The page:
The work by LG Communications and the Local Government Association was published in New Reputation Project, a review of the success of the LGA's Reputation Campaign, which was launched in 2005 and aimed at improving councils' reputations.
The research revealed that 66 per cent of council comms heads have called for a refreshed Reputation Campaign to focus on value for money. About 63 per cent wanted more guidance on evaluation and monitoring, plus strengthened internal guidance.
It also pointed out that a 'clear understanding from the senior management group of a council's objectives' was essential to improve the reputation of a council.
LGA and LG Communications are in the process of developing new guidance for councils on how to protect and promote reputation in the changing landscape.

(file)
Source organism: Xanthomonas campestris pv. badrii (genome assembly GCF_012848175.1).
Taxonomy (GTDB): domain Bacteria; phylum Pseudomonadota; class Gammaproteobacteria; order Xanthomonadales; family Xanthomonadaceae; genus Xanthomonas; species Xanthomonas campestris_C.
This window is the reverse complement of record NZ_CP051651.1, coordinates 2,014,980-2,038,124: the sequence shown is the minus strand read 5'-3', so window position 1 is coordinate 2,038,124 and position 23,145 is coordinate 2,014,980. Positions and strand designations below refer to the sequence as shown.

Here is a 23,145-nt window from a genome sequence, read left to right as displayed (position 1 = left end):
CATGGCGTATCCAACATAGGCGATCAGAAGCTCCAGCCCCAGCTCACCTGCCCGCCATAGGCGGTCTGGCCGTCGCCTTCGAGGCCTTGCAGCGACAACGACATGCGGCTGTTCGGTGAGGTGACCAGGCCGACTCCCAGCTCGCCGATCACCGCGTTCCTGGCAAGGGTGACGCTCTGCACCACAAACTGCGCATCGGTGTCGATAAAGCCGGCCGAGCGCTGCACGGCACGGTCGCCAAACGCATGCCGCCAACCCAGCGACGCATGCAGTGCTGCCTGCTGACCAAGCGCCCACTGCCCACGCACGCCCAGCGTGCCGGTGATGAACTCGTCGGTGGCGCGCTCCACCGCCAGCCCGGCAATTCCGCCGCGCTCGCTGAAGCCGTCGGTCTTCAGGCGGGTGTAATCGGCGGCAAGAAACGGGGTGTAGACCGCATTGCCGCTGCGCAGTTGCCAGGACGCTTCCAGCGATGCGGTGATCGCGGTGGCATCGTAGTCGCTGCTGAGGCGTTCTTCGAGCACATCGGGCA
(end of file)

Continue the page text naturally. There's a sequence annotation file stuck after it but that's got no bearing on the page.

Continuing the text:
LG Communications chair David Holdstock said: 'Value for money is a top priority in today's political environment. Good communications can play a vital role in helping councils boost their effectiveness and deliver real benefits for their communities.'
The report said councils needed to develop 'one council' branding and a core set of actions or campaigns related to council services.
HOW I SEE IT - JOHN SHEWELL, HEAD OF COMMUNICATIONS, BRIGHTON & HOVE CITY COUNCIL
This is a refreshing piece of research that identifies opportunities to improve the way councils manage their reputation - specifically the role of communications and the skills required to advise senior officers and politicians.
However, it could go further. We should explore the idea of eco-systems as a model for communications. This takes two-way conversations to the next level and harnesses the power of networks to spread the message. Genuine citizen involvement encompasses peer-to-peer communications. We have to think of innovative ways to build reputation and one method is to encourage citizens to co-create campaigns.